What to do in Louisville
Louisville's history might be rooted in grown-up pastimes like horse racing and bourbon, but this friendly, easy-to-navigate city will delight families as well.
Where to go in Louisville
You don't need to be in Louisville during Derby Week to appreciate Churchill Downs and the Kentucky Derby Museum. On race days, adults pay just $3 for general admission tickets and kids under 12 get in free. Watch the race from different angles, visit Paddock Plaza to watch the horses prepare and pick up ice cream for the kids and mint juleps for the adults at one of the many concession stands. The Derby museum requires a separate entry fee, and offers morning and evening tours of Churchill Downs, including a golf-cart trip around the racetrack ($99, kids must be 10 or older).
The Belle of Louisville paddlewheeler steamboat, which was built in 1914, is a National Historic Landmark offering brunch and dinner cruises on the Ohio River. Kids will love the old-timey music that comes from the calliope, an organ with 32 pipe whistles. Got little leaguers in tow? The Louisville Slugger Museum & Factory, known for its giant leaning bat outside, should be on your list. You can tour the bat factory, climb and slide on a giant glove sculpture and even hold bats used by baseball icons like Mickey Mantle, Johnny Bench, David Ortiz and Derek Jeter (talk about a hands-on exhibit).
Where to stay in Louisville
Some hotels are known for their great art collections, but the 21c Museum Hotel is an actual museum, housed in five 19th-century warehouses, that also happens to have 91 rooms with floor-to-ceiling windows and original artwork. The property welcomes its littlest guests by providing them with a gallery guide to show them around, tickets to the nearby Kentucky Science Center, a milk and cookie delivery and a tent set up for in-room camping. The Holiday Inn Express & Suites Louisville Downtown is a comfortable, conveniently located choice near the Slugger Museum. For families not wanting to deal with driving, the hotel runs complimentary shuttle service throughout the city.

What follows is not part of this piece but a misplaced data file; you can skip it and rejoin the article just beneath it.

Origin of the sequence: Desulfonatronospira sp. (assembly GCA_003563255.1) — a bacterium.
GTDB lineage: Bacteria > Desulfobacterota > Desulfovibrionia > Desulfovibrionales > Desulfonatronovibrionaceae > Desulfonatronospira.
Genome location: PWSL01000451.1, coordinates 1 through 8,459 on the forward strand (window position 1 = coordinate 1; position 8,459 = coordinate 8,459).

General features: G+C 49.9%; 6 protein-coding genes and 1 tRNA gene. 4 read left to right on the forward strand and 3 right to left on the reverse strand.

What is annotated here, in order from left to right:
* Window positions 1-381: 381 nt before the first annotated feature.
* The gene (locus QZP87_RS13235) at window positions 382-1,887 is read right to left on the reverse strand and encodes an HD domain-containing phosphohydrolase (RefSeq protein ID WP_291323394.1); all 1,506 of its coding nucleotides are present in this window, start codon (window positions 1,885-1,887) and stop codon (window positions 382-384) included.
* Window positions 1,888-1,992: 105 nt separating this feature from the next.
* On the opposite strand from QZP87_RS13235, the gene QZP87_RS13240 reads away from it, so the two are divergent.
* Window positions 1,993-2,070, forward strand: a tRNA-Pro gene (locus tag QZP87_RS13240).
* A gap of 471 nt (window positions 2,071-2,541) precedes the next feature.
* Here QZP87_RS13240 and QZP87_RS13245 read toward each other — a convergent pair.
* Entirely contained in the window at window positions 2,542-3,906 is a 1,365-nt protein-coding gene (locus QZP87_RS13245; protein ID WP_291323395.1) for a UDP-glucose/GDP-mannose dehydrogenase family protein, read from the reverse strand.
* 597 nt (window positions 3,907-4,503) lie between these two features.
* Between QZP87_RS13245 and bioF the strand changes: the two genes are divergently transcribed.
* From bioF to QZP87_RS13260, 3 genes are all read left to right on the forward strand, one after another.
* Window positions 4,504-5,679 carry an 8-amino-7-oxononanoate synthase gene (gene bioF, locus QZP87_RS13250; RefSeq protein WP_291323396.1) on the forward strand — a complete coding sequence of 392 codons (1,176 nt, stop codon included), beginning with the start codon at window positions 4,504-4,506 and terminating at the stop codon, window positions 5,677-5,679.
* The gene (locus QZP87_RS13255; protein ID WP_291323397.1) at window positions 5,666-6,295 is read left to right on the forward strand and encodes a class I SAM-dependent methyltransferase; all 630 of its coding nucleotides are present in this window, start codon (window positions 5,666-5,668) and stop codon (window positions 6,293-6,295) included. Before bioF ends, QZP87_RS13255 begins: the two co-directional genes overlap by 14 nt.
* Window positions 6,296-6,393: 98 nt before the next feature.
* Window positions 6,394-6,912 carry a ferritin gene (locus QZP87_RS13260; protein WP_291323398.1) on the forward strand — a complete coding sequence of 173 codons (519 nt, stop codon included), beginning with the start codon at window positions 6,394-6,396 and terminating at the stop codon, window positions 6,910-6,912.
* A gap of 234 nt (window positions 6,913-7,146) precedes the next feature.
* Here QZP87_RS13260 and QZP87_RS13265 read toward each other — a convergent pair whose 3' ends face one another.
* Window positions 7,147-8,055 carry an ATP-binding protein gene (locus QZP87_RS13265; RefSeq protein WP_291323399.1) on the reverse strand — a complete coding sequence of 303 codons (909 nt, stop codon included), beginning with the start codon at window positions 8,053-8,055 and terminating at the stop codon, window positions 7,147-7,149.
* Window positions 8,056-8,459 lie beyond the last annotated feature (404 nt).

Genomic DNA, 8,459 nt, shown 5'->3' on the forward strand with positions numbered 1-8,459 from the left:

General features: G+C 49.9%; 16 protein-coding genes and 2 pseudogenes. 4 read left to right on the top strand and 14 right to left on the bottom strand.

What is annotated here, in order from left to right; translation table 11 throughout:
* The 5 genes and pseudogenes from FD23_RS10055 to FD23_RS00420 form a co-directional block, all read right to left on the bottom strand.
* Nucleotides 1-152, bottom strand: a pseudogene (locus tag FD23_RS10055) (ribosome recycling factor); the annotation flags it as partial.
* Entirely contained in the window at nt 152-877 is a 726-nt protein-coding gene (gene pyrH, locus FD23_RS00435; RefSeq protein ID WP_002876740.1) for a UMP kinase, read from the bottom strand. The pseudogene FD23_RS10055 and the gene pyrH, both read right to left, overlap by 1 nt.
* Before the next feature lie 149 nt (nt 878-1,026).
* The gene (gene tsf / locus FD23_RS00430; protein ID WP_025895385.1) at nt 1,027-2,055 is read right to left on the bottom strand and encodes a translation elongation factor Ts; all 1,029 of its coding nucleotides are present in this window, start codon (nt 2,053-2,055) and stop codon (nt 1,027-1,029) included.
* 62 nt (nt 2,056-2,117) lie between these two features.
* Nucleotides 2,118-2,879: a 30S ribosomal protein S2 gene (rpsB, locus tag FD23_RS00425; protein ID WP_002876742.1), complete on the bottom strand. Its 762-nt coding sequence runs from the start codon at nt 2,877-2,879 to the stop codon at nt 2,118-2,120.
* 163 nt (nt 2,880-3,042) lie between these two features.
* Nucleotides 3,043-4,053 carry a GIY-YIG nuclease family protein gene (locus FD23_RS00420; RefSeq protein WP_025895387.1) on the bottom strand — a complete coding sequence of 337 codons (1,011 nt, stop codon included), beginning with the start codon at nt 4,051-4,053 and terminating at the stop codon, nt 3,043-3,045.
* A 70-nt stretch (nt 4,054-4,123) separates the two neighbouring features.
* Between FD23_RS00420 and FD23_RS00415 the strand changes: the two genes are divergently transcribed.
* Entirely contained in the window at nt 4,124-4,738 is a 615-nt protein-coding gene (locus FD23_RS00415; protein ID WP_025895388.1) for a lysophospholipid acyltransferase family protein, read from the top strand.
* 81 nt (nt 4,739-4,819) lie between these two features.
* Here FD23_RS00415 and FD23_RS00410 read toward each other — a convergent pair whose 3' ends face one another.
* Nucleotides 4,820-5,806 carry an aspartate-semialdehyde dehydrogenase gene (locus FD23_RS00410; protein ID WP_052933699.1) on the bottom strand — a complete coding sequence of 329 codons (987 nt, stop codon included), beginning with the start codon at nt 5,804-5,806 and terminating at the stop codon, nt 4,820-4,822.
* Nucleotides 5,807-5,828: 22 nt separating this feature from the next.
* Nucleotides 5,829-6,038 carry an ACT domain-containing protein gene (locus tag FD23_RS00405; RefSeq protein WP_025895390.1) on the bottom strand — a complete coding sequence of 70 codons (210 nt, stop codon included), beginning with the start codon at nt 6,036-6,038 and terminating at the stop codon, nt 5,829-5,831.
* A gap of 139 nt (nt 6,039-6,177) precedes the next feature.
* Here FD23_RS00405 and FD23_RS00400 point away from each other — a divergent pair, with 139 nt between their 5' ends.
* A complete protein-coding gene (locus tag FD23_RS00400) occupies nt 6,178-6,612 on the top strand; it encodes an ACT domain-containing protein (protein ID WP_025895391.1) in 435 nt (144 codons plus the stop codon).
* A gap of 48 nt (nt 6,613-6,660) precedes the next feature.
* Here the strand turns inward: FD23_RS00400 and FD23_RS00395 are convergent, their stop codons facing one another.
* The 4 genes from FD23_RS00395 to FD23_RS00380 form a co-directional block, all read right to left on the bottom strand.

Where to eat in Louisville
Shirley Beard, the chef and founder of Shirley Mae's Cafe in Smoketown, is considered a culinary legend. The cozy 1880 clay-brick building feels like someone's home, and guests are warmly greeted like family. Popular dishes include the wings, fried corn, hot water cornbread, and ribs, but be sure to save room for desserts like jam cake with caramel frosting and blackberry cobbler. The open kitchen lets diners watch Beard and her daughter Theresa, who is also a chef, work their magic.
Muth's Candies has been run by the same family since 1921, and the folks you'll see behind the counter are third and fourth generation Muths, who still use copper kettles and artisanal hand techniques. Must-sample treats include the caramel-covered marshmallows called Modjeskas (named after a Polish actress), bourbon balls, chocolate jellies and popcorn peanut brittle.